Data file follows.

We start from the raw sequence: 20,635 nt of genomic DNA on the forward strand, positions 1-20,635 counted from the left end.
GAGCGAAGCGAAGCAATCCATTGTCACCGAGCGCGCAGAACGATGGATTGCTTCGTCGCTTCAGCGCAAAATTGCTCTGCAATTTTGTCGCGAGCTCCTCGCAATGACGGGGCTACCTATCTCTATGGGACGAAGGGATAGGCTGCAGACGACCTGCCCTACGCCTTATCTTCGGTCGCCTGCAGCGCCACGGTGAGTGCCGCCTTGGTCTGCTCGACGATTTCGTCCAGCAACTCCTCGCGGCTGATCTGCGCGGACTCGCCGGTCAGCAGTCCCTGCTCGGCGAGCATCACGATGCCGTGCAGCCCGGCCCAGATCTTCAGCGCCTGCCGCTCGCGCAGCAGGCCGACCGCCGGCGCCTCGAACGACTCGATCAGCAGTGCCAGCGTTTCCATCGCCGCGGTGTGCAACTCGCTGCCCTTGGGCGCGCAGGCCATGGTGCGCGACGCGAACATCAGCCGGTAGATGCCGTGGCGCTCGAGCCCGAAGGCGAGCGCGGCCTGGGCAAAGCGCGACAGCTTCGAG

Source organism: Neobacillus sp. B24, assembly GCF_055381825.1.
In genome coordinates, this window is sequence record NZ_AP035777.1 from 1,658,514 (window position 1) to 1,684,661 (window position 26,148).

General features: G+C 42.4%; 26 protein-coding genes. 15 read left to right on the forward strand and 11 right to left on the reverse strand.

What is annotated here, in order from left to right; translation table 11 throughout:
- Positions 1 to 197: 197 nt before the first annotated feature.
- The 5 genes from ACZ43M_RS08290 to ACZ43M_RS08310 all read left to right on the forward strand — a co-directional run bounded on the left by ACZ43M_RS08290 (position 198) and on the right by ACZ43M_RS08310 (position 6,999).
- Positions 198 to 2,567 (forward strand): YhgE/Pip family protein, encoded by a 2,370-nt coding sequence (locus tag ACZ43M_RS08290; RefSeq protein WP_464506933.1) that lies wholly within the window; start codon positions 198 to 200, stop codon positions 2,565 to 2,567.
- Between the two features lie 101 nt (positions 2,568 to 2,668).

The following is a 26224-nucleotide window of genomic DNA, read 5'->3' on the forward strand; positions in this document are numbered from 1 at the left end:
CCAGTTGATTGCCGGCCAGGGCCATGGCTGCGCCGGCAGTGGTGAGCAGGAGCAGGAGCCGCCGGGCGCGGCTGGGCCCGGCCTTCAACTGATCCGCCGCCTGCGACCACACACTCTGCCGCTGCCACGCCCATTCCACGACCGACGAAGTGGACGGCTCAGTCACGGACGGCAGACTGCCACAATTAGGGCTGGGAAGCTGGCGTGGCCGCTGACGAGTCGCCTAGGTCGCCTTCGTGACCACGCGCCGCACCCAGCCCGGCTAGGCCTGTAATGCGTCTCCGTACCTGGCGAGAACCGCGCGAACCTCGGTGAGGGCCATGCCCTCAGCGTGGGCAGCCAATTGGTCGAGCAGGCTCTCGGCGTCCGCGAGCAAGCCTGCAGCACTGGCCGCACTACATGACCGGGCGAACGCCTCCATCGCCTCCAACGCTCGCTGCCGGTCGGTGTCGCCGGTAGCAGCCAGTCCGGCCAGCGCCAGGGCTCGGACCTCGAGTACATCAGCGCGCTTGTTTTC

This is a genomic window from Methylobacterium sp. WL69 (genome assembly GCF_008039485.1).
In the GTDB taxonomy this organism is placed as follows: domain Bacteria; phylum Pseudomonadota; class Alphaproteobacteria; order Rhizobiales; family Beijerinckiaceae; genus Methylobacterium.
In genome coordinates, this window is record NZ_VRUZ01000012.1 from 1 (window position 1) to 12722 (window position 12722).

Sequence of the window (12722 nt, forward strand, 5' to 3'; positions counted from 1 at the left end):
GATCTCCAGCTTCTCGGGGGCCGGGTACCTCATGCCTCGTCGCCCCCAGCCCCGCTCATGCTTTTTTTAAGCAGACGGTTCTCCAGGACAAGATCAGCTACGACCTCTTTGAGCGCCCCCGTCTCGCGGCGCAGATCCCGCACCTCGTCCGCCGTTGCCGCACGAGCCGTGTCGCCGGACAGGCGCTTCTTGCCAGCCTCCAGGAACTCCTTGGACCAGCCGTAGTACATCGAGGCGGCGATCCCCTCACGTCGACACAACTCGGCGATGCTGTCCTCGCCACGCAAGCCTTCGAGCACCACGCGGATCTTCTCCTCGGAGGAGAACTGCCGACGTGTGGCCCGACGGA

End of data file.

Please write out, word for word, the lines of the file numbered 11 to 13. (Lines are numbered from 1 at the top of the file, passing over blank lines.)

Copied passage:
The following is a 26224-nucleotide window of genomic DNA, read 5'->3' on the forward strand; positions in this document are numbered from 1 at the left end:
CCAGTTGATTGCCGGCCAGGGCCATGGCTGCGCCGGCAGTGGTGAGCAGGAGCAGGAGCCGCCGGGCGCGGCTGGGCCCGGCCTTCAACTGATCCGCCGCCTGCGACCACACACTCTGCCGCTGCCACGCCCATTCCACGACCGACGAAGTGGACGGCTCAGTCACGGACGGCAGACTGCCACAATTAGGGCTGGGAAGCTGGCGTGGCCGCTGACGAGTCGCCTAGGTCGCCTTCGTGACCACGCGCCGCACCCAGCCCGGCTAGGCCTGTAATGCGTCTCCGTACCTGGCGAGAACCGCGCGAACCTCGGTGAGGGCCATGCCCTCAGCGTGGGCAGCCAATTGGTCGAGCAGGCTCTCGGCGTCCGCGAGCAAGCCTGCAGCACTGGCCGCACTACATGACCGGGCGAACGCCTCCATCGCCTCCAACGCTCGCTGCCGGTCGGTGTCGCCGGTAGCAGCCAGTCCGGCCAGCGCCAGGGCTCGGACCTCGAGTACATCAGCGCGCTTGTTTTC

This is a genomic window from Methylobacterium sp. WL69 (genome assembly GCF_008039485.1).